In the 1970s, before the full development of the Arbitrage Pricing Theory, Barr Rosenberg (1974) suggested that portfolios demarcated by firm characteristics could likely serve as factors. Tests of the APT started in the Eighties, many pointing to the Roll critique in that the APT is inherently more susceptible to empirical validation than the CAPM, but the APT and the SDF both gave sufficient justification for doing the same thing, basically, to find some time series and use that to explain returns. If you think of the time series of stock returns, you merely need a set of equivalent time series to regress this against. But the basic approach has three distinct alternatives: the macro factor approach (oil, dollar, S&P500), the characteristic approach (size, value), and the latent factor approach (statistical constructs based on factor analysis).
In 1986, an initial test of the APT by Chen, Roll, and Ross seemed to show that the APT worked pretty well using some obvious macroeconomic factors. They used the factors representing Industrial Production, the yield between low and high risk bonds (actually, between BBB and AAA bonds, which are both pretty low risk), between short- and long-term bonds (the slope of the yield curve), unanticipated inflation, expected inflation, and finally, the market (as in the simple CAPM). These were all reasonable variables to try because they were all correlated with either the yield curve, or things investors care about. Now, given that Ross was the creator of this model, it should come as no surprise that they found these factors explained a lot of return variation. But only a few factors seemed priced, that is, you may find that stocks are highly correlated with a factor, such as the market, but on average stocks with a greater loading on this factor did not generate higher returns, the risk premium or the price of risk may be zero. This is what we mean when we say some risks are not priced (common risks that are not priced include industry risk, which clearly affects sets of stocks, though on average no industry, by itself, generates superior returns).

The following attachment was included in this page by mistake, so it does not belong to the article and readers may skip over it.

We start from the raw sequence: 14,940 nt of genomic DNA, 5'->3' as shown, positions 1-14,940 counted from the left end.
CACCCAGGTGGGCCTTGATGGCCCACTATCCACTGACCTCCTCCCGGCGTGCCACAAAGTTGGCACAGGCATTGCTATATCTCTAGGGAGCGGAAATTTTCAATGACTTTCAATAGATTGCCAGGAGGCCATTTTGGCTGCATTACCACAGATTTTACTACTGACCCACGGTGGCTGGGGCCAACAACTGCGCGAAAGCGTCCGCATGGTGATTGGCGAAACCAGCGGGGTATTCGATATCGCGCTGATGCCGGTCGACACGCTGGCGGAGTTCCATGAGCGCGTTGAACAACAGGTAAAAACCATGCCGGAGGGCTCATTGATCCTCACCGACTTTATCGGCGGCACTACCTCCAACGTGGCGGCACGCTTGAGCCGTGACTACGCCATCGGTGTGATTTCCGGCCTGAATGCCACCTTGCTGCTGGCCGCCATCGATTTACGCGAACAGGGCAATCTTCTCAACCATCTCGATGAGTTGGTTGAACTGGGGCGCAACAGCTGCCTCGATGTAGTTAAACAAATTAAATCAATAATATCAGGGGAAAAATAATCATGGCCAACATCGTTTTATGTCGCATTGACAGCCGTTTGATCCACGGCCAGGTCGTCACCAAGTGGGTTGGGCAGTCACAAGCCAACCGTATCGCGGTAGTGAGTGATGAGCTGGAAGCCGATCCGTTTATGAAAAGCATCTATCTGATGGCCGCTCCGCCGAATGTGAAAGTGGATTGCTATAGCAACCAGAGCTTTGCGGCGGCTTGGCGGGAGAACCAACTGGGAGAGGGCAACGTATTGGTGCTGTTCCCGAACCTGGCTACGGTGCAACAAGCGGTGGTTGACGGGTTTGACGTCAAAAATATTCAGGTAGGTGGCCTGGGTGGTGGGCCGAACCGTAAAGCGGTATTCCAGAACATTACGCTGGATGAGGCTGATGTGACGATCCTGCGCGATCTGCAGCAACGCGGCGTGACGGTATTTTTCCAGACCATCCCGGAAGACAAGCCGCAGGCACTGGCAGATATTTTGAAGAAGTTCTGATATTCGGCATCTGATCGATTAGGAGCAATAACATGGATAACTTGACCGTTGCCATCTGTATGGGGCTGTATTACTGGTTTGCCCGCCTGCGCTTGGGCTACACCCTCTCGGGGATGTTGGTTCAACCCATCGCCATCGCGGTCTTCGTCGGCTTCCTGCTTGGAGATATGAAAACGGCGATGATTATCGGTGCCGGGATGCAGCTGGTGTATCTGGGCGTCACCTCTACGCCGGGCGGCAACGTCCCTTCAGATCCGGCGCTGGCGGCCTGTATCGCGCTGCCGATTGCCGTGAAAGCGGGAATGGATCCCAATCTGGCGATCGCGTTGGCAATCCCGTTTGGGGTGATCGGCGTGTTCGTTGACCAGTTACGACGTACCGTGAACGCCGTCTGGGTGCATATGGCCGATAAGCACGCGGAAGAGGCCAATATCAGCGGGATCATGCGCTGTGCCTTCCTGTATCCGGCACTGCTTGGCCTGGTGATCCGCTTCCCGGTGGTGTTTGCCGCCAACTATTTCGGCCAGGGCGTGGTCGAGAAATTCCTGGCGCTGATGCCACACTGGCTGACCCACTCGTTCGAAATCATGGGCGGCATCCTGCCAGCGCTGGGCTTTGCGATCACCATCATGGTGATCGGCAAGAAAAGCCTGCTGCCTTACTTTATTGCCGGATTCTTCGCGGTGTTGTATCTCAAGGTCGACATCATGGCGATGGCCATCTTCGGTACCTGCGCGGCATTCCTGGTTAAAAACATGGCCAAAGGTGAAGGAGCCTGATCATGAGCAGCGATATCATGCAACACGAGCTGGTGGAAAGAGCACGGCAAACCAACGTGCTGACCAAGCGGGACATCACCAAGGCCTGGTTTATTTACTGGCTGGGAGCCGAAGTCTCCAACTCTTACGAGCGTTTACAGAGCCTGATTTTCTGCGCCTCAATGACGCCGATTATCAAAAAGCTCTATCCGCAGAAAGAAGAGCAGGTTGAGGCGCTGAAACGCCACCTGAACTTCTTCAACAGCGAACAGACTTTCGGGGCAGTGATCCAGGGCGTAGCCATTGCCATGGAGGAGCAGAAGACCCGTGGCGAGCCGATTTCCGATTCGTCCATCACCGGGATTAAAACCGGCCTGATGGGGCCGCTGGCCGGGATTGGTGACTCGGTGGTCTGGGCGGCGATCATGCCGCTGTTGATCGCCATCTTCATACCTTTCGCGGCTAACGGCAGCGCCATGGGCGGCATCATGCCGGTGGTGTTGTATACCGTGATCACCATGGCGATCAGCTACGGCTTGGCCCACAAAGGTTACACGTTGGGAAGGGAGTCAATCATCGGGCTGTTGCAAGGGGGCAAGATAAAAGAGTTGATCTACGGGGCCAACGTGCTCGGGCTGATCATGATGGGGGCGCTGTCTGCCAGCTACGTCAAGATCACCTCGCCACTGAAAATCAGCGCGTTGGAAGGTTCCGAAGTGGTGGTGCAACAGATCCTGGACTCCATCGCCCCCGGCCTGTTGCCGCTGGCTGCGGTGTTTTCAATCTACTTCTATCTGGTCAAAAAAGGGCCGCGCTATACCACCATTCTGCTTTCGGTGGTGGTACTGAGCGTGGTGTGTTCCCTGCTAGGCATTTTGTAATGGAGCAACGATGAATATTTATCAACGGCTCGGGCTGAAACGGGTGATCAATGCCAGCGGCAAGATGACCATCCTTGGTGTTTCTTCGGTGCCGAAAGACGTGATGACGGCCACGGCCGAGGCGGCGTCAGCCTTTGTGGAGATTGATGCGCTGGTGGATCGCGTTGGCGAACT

While this finding was promising, it was not a lot better than the CAPM in regard to its ability to explain returns, and did not explain the perplexing value or size anomalies that were confounding academics in the 1980s. More troublingly, in future tests of the APT, no one championed any particular set of factors, except as a comparison, so you have people comparing an APT test using oil, employment growth, and the S&P, and another using the dollar, investment growth, and corporate spreads. As novelty is a big part of getting published, and there were no restrictions on what is allowed, the multiplicity of models examined in the literature was inevitable.
While the Chen, Roll, and Ross approach was intuitive—you could understand the factors they were suggesting—a new approach was being forged that seemed even more promising: The idea that risk factors were statistical constructs, called latent factors, because they were latent, not clearly identifiable by words. These are very statistical constructs that appealed to finance professors familiar with the matrix mathematics of eigenvectors and eigenvalues, a branch of mathematics that is both deep and has proven quite practical in other applications.